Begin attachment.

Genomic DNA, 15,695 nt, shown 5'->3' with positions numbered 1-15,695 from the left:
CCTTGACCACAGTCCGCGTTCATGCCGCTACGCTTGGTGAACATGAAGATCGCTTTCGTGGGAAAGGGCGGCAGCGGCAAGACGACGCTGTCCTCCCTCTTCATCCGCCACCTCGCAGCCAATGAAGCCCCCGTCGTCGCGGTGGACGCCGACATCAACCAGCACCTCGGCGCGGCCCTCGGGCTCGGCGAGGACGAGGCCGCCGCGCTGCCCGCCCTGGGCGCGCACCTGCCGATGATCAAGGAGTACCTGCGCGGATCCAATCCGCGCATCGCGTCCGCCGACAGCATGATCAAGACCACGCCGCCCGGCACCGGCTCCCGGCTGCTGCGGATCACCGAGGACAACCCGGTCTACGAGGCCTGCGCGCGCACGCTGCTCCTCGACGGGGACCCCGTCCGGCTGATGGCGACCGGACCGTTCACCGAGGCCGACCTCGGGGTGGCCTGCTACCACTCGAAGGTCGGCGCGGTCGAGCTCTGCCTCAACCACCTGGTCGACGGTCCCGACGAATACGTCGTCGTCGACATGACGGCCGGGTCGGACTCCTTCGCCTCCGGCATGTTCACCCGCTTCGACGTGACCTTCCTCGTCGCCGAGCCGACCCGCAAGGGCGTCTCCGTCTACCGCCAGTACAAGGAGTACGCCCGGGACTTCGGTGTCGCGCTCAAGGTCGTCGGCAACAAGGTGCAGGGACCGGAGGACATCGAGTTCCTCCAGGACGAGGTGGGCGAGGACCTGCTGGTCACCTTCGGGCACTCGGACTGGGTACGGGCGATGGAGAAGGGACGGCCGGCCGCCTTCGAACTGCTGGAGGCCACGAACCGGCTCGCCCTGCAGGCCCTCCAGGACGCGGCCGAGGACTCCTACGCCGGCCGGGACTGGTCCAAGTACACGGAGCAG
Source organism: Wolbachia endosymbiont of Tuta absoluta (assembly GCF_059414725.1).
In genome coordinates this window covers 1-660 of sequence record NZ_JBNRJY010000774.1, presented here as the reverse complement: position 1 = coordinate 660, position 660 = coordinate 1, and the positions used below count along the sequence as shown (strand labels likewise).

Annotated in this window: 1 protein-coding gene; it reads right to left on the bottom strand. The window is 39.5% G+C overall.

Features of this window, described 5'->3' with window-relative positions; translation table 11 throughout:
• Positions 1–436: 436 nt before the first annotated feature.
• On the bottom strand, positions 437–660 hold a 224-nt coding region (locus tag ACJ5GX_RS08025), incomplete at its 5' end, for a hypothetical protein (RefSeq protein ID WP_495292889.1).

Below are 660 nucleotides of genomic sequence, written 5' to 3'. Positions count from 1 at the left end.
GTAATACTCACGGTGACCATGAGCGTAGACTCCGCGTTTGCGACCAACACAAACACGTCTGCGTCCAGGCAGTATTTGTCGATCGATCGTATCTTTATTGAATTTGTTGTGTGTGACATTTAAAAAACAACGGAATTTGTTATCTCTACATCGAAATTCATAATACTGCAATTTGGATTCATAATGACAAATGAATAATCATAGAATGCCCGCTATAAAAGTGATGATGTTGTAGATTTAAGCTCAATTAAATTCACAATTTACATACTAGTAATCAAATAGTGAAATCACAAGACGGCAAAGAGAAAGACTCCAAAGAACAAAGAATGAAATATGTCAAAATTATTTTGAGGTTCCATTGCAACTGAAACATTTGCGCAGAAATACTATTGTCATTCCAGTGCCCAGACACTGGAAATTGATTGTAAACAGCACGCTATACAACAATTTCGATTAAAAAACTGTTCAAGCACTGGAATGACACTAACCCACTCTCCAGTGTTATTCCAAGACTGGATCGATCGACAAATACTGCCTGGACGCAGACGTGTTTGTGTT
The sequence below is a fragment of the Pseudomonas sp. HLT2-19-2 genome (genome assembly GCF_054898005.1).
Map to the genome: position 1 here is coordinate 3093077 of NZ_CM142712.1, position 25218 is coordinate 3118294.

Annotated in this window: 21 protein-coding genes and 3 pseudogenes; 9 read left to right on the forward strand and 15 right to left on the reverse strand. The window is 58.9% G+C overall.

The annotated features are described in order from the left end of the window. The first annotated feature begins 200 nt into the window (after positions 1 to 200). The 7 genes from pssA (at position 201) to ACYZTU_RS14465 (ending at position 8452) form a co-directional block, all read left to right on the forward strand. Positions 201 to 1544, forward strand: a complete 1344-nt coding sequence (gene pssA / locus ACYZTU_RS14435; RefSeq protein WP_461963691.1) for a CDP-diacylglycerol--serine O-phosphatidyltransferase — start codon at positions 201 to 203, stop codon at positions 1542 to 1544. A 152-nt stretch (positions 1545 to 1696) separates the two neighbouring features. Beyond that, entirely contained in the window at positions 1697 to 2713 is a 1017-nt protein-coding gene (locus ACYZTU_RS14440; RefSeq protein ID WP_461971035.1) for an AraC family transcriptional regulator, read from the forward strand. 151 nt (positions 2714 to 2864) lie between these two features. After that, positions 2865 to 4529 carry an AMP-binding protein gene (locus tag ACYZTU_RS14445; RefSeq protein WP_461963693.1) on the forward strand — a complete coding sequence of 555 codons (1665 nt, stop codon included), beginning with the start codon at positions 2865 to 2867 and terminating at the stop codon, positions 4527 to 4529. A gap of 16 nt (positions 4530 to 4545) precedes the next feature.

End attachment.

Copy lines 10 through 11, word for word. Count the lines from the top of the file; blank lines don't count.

GTAATACTCACGGTGACCATGAGCGTAGACTCCGCGTTTGCGACCAACACAAACACGTCTGCGTCCAGGCAGTATTTGTCGATCGATCGTATCTTTATTGAATTTGTTGTGTGTGACATTTAAAAAACAACGGAATTTGTTATCTCTACATCGAAATTCATAATACTGCAATTTGGATTCATAATGACAAATGAATAATCATAGAATGCCCGCTATAAAAGTGATGATGTTGTAGATTTAAGCTCAATTAAATTCACAATTTACATACTAGTAATCAAATAGTGAAATCACAAGACGGCAAAGAGAAAGACTCCAAAGAACAAAGAATGAAATATGTCAAAATTATTTTGAGGTTCCATTGCAACTGAAACATTTGCGCAGAAATACTATTGTCATTCCAGTGCCCAGACACTGGAAATTGATTGTAAACAGCACGCTATACAACAATTTCGATTAAAAAACTGTTCAAGCACTGGAATGACACTAACCCACTCTCCAGTGTTATTCCAAGACTGGATCGATCGACAAATACTGCCTGGACGCAGACGTGTTTGTGTT
The sequence below is a fragment of the Pseudomonas sp. HLT2-19-2 genome (genome assembly GCF_054898005.1).